FMCSA Extends HOS Waiver Through February Amid COVID-19 Concerns

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The Federal Motor Carrier Safety Administration extended regulatory waivers related to truckers’ allowable work time, citing public health concerns.

The waiver associated with commercial drivers’ maximum driving time for property-carrying vehicles was extended through Feb. 28.

FMCSA explained, “although the number of COVID-19 cases began to decline in the U.S. following widespread introduction of vaccinations, persistent issues arising out of COVID-19 continue to affect the U.S. including impacts on supply chains and the need to ensure capacity to respond to variants and potential rises in infections.”

“Therefore, a continued exemption is needed to support direct emergency assistance for some supply chains,” FMCSA stated in announcing the extension to the regulatory waiver, which took effect Dec. 1. “This extension of the modified emergency declaration addresses national emergency conditions that create a need for immediate transportation of essential supplies and provides necessary relief from the [Federal Motor Carrier Safety Regulations] for motor carriers and drivers.”

Specifically, the hours-of-service waiver is applicable to commercial drivers and carriers tasked with directly providing relief services related to essential services, medical care and supplies that respond to COVID-19.

According to FMCSA, the waiver is limited to the transportation of livestock, as well as livestock feed, and medical supplies for the treatment of COVID-19.

It also is limited to vaccines, ancillary supplies and kits for the administration of vaccines, and supplies and equipment deemed necessary for public safety. Additionally, it pertains to masks, gloves, hand sanitizer, soap and disinfectants. It also pertains to food, certain paper products, emergency restocking of distribution hubs, and gasoline, diesel, jet fuel and ethyl alcohol.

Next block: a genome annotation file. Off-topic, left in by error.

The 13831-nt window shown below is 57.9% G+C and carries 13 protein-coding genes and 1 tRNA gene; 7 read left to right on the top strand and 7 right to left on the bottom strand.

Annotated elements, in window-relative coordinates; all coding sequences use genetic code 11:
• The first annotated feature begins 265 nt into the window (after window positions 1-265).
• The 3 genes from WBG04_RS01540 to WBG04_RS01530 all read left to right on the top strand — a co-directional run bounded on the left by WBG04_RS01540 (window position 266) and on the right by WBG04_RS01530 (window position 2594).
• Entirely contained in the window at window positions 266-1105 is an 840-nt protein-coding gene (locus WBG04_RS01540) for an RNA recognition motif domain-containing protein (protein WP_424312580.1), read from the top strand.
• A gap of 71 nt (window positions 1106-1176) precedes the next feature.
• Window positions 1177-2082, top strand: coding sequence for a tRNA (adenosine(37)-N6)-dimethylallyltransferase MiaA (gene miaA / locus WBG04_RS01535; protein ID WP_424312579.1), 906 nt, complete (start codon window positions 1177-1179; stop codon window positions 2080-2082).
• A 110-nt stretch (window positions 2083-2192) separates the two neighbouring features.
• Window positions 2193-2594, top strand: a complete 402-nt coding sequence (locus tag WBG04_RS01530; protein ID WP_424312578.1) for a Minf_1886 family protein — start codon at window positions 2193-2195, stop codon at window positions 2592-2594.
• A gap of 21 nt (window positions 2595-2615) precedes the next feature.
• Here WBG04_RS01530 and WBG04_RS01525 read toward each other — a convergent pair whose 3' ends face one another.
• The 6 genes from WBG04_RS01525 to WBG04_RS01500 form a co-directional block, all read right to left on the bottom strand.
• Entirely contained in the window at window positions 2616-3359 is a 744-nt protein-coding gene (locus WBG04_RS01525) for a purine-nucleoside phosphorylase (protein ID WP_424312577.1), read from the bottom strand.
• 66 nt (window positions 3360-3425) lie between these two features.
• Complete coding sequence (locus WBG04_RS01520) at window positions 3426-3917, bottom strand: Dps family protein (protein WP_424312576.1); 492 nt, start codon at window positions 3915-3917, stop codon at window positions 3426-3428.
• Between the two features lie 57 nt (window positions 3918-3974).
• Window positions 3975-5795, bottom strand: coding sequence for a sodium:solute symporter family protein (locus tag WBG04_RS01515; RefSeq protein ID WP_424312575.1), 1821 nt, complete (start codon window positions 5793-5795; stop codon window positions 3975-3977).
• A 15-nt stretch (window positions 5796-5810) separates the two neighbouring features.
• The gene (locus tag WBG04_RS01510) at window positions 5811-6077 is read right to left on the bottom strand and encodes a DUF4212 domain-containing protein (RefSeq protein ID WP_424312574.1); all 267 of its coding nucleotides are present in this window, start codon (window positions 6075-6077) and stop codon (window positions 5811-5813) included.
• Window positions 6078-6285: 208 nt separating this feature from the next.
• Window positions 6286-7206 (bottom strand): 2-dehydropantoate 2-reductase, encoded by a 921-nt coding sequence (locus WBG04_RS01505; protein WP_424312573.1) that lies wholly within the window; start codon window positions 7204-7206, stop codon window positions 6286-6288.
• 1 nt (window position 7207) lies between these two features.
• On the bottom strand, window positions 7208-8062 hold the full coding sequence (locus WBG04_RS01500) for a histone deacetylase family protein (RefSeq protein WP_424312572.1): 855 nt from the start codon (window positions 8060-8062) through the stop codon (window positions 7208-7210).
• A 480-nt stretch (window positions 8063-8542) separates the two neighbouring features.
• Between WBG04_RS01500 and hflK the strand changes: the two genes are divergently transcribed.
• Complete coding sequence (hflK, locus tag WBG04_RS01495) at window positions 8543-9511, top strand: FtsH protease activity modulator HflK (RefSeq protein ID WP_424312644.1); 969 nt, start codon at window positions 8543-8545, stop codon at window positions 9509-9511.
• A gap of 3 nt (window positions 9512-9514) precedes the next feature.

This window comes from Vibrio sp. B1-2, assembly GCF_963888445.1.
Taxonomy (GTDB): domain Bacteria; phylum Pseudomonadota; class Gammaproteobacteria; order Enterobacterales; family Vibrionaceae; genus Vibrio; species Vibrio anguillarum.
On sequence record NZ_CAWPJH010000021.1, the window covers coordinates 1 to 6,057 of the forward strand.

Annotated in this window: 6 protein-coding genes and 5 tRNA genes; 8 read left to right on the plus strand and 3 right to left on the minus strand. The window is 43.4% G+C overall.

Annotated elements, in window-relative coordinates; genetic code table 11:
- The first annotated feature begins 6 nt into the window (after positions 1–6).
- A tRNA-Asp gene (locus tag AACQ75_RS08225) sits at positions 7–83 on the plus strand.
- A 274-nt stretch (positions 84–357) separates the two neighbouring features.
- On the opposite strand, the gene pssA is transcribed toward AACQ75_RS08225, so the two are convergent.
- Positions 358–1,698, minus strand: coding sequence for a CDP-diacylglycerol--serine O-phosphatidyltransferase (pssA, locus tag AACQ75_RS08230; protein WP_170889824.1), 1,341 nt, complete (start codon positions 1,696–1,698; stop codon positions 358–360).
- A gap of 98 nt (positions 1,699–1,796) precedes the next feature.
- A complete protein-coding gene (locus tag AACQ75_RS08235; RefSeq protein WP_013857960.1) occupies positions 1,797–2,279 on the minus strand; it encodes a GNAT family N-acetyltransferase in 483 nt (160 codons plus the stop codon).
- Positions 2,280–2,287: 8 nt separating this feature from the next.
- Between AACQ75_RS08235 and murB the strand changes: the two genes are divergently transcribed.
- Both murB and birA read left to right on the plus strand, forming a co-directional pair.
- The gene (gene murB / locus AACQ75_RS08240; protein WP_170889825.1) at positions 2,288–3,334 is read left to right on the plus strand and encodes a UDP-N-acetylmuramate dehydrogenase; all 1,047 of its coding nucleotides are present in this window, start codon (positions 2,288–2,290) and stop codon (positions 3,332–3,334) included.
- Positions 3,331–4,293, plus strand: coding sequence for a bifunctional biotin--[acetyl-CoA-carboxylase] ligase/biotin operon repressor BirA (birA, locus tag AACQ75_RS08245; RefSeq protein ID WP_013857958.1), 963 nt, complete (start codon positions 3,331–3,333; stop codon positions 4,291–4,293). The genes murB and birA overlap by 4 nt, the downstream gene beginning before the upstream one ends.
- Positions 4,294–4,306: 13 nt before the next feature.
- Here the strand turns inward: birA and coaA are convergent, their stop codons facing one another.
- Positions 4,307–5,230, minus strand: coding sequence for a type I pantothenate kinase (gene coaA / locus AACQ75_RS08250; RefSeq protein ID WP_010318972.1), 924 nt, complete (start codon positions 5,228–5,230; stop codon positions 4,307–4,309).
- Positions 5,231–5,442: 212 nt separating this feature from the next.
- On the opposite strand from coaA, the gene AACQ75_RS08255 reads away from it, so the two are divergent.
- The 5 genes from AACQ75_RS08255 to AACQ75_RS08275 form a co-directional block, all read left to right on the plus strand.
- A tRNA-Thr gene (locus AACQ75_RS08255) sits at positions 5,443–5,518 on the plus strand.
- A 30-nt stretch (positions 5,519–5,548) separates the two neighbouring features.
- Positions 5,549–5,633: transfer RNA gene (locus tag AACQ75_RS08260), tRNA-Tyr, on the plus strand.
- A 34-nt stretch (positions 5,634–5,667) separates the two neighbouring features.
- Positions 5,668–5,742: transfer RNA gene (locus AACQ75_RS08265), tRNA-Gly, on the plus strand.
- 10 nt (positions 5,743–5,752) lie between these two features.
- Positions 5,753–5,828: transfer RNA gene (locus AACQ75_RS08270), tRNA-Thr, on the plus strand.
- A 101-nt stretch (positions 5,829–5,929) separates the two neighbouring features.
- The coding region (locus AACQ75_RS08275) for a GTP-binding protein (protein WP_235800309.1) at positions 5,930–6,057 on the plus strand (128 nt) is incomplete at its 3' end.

Motor carriers or commercial drivers with out-of-service orders are not eligible for the regulatory waiver.


Over the summer, FMCSA had issued an emergency declaration designed to offer relief from regulations related to maximum driving time provisions for property-carrying vehicles and passenger-carrying vehicles.

To address national supply chain woes, the White House created a task force with the aim of adopting strategies designed to expedite the movement of freight. COVID-19 is credited with disrupting key aspects of commercial supply chains.

At an event in Minnesota on Nov. 30, President Joe Biden pointed to potential benefits from the enactment this month of a $1 trillion infrastructure law.

As he put it, “This law invests $42 billion to modernize our ports and our airports — the Port of Duluth is the largest port in the Great Lakes — or the Minneapolis-St. Paul airport, one of the busiest airports in the Midwest — making it easier for companies to get goods to market, reducing supply chain bottlenecks, lowering costs for families, making sure that what you need gets to your ships, your trucks and trains, and eventually to your home on time.”

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